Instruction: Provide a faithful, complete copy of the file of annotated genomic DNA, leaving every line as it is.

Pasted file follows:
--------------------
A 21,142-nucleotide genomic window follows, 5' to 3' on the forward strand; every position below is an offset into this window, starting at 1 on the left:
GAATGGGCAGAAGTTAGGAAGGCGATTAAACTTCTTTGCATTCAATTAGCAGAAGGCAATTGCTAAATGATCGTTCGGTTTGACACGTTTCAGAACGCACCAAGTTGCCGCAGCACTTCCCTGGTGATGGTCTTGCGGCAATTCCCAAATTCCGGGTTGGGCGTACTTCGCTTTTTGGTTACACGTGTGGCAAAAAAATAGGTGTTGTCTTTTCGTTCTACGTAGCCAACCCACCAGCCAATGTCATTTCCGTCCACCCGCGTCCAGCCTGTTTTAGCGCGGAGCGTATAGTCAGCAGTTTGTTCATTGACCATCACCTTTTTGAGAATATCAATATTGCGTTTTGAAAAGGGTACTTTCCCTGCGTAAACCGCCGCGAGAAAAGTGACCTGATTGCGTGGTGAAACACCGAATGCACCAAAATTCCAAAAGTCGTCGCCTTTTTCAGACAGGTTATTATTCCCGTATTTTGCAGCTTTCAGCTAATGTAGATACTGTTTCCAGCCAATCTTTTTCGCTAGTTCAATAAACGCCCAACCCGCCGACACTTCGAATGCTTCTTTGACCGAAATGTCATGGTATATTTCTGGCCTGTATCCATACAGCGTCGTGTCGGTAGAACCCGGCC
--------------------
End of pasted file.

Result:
A 21,142-nucleotide genomic window follows, 5' to 3' on the forward strand; every position below is an offset into this window, starting at 1 on the left:
GAATGGGCAGAAGTTAGGAAGGCGATTAAACTTCTTTGCATTCAATTAGCAGAAGGCAATTGCTAAATGATCGTTCGGTTTGACACGTTTCAGAACGCACCAAGTTGCCGCAGCACTTCCCTGGTGATGGTCTTGCGGCAATTCCCAAATTCCGGGTTGGGCGTACTTCGCTTTTTGGTTACACGTGTGGCAAAAAAATAGGTGTTGTCTTTTCGTTCTACGTAGCCAACCCACCAGCCAATGTCATTTCCGTCCACCCGCGTCCAGCCTGTTTTAGCGCGGAGCGTATAGTCAGCAGTTTGTTCATTGACCATCACCTTTTTGAGAATATCAATATTGCGTTTTGAAAAGGGTACTTTCCCTGCGTAAACCGCCGCGAGAAAAGTGACCTGATTGCGTGGTGAAACACCGAATGCACCAAAATTCCAAAAGTCGTCGCCTTTTTCAGACAGGTTATTATTCCCGTATTTTGCAGCTTTCAGCTAATGTAGATACTGTTTCCAGCCAATCTTTTTCGCTAGTTCAATAAACGCCCAACCCGCCGACACTTCGAATGCTTCTTTGACCGAAATGTCATGGTATATTTCTGGCCTGTATCCATACAGCGTCGTGTCGGTAGAACCCGGCC